Instead, it was our job to think about new solutions: solutions the architecture students hadn't thought of, that didn't align with traditional notions of "architecture," or maybe even solutions the community hadn't seen immediate value in. How could graphic design change a community? This is what we kept asking ourselves.
So first we turned to the architects. We thought they knew the community (and their needs) well, and that residents of Troost were playing an active role in their designs, but this wasn't the case either. The architects often, we found out (from going to their classes every Friday evening), would use case studies from Washington D.C., Nashville, or Chicago to justify their design; But Troost (and all Kansas City, actually) is a very different beast. Some latent issues have kept any real progress from happening, issues that are specific to Kansas City. I mean, Whitney Terrell (author of "The King of Kings County") wrote an entire book about why Kansas City so messed-up! And when we asked if any students had actually talked to anyone who lived there, they looked at us funny.
So we set out to know Troost. We took to the streets, talked to people at the bus stop, and became regular attendees of Troost Folks, an alternative think-tank for residents and advocates who want to see a more positive outcome in the community. With our talent and ideas we thought interacting with these positive, focused groups would inform us and thereby shape our solutions. It most certainly has.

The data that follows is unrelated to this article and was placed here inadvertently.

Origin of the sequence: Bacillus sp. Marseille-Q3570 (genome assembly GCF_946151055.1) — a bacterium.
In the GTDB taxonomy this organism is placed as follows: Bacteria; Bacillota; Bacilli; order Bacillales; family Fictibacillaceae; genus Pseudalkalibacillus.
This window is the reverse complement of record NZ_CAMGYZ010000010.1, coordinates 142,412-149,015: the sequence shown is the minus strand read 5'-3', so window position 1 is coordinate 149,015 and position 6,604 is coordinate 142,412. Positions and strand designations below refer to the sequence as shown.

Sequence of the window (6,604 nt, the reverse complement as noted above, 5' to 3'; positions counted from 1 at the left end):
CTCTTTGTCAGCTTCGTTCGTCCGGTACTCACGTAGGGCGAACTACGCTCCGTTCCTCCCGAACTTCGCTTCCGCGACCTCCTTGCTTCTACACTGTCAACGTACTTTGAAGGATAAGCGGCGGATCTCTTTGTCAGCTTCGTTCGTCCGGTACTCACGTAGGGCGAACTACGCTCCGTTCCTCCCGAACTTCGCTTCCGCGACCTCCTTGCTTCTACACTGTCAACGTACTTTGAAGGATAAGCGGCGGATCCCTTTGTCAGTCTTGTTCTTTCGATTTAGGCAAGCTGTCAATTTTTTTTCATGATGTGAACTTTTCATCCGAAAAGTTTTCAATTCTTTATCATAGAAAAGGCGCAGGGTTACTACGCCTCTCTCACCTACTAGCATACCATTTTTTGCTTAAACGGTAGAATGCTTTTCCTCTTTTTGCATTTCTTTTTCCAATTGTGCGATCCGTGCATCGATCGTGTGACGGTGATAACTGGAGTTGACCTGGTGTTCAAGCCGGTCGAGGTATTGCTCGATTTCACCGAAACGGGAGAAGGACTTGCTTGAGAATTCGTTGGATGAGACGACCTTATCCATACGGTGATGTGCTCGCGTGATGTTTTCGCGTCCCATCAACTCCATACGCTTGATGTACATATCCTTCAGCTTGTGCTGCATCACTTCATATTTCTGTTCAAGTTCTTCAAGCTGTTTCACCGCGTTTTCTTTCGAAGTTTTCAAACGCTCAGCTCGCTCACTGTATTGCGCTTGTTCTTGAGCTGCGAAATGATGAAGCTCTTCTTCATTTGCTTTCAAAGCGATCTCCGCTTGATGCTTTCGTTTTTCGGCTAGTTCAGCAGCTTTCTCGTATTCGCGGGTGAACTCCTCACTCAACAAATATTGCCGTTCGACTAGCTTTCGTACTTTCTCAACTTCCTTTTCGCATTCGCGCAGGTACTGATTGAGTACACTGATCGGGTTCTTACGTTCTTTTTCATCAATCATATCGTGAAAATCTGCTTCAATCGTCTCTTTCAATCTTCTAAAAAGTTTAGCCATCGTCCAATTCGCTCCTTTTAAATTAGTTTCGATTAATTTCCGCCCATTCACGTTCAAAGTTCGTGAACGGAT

After experimenting and thinking and beating my head against the wall, the problem that became most obvious to me was that Troost didn't need some shallow attempts (on my part—as an outsider) at bringing Troost together; It needs a new identity [period]. As any KC native knows, you steer clear of "Troost," "Prospect," and "Paseo." Word-of-mouth and the media have told us this, but I've walked the streets and there's a community there I didn't expect at all. Beautiful homes that have fallen under hard times line the corridor, and a great bit of business buzzes in the day.
A nice conversation with Chris made me realize where this identity would come from, and it boiled down to "the stories". I had always been interested in collaborative storytelling as a tactic for bringing the neighborhood together, but my audience was all wrong and it became clear that the stories needed to be told to everyone else. Troost's identity isn't unclear to Troost; It's everyone else that doesn't "get" them. My job now is to capture these stories and organize them into a way that exhibits who Troost is, and where they're headed (this is very important too). Will their vision align with the architecture students?
What I thought would become a tool for the residents to build their community has now become a tool for the rest of us to understand it.
Okay, now to "concise" these thoughts.